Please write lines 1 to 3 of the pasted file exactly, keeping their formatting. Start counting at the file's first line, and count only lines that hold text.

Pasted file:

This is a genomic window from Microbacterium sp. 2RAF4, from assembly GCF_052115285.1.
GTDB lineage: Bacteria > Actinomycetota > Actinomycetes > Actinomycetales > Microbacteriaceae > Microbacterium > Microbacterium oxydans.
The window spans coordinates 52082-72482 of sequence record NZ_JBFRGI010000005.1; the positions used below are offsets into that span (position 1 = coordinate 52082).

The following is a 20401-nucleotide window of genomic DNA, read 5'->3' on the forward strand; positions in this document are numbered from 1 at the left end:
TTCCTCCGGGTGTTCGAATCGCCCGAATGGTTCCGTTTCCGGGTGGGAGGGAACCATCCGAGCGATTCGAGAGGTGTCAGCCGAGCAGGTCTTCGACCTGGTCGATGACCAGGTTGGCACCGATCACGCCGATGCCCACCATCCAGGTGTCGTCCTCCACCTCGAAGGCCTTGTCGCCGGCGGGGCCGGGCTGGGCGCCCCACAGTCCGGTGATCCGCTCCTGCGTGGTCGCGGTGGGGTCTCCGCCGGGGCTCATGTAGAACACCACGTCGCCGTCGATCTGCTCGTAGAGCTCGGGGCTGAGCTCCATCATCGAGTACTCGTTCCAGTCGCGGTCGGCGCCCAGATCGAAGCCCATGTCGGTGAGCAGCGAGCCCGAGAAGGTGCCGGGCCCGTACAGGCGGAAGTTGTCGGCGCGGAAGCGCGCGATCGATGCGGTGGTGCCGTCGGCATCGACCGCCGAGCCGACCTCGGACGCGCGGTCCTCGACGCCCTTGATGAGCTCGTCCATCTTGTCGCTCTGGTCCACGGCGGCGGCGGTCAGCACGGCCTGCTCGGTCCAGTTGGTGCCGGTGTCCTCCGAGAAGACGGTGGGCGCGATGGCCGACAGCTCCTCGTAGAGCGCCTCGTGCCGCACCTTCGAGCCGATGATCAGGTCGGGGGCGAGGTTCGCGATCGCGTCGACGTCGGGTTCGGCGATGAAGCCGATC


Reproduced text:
This is a genomic window from Microbacterium sp. 2RAF4, from assembly GCF_052115285.1.
GTDB lineage: Bacteria > Actinomycetota > Actinomycetes > Actinomycetales > Microbacteriaceae > Microbacterium > Microbacterium oxydans.
The window spans coordinates 52082-72482 of sequence record NZ_JBFRGI010000005.1; the positions used below are offsets into that span (position 1 = coordinate 52082).